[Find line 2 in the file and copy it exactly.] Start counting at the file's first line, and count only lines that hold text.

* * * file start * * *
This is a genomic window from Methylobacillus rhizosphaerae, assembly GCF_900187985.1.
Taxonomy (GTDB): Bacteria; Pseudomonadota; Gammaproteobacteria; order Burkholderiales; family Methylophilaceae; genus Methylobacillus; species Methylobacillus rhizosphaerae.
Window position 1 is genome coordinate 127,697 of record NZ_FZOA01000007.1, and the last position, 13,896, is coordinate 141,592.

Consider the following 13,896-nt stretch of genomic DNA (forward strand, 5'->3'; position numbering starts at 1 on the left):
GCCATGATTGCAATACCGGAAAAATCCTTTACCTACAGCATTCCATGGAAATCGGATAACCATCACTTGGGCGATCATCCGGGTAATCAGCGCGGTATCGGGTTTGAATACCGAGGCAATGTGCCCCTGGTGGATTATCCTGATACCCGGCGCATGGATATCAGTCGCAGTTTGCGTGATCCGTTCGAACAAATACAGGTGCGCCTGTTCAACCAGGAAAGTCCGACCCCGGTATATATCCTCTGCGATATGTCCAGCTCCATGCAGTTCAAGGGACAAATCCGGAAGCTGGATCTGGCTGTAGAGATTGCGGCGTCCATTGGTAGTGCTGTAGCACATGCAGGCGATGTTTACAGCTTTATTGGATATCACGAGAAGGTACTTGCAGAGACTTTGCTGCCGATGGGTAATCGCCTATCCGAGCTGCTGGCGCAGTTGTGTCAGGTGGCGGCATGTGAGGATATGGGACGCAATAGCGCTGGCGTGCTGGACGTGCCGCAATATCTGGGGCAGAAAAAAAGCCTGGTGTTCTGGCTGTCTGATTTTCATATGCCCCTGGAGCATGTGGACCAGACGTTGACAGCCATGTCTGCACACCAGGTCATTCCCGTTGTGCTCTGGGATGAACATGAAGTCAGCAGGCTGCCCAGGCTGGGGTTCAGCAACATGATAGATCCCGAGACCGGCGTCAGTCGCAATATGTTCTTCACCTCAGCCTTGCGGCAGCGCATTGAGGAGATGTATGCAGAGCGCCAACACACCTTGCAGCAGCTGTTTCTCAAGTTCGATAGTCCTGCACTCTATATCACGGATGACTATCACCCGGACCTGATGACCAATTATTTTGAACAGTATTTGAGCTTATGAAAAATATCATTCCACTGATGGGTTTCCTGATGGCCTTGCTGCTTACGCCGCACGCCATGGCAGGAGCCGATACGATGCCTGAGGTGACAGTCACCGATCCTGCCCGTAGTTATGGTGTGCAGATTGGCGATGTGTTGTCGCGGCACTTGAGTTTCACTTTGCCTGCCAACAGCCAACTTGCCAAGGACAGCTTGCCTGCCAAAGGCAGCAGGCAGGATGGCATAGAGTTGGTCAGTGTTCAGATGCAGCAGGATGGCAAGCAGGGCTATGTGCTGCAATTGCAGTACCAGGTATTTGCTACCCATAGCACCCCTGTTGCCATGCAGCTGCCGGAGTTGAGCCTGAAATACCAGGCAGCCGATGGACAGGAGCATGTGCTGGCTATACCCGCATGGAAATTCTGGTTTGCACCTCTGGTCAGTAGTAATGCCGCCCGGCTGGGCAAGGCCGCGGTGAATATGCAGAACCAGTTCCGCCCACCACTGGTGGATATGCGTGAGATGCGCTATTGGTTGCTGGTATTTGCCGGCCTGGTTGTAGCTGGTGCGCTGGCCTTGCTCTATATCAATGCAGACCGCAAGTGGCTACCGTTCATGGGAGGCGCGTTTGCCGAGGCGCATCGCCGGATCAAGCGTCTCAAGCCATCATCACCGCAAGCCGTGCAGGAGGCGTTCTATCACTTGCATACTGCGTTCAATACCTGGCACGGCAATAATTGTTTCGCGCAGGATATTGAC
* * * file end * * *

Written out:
Taxonomy (GTDB): Bacteria; Pseudomonadota; Gammaproteobacteria; order Burkholderiales; family Methylophilaceae; genus Methylobacillus; species Methylobacillus rhizosphaerae.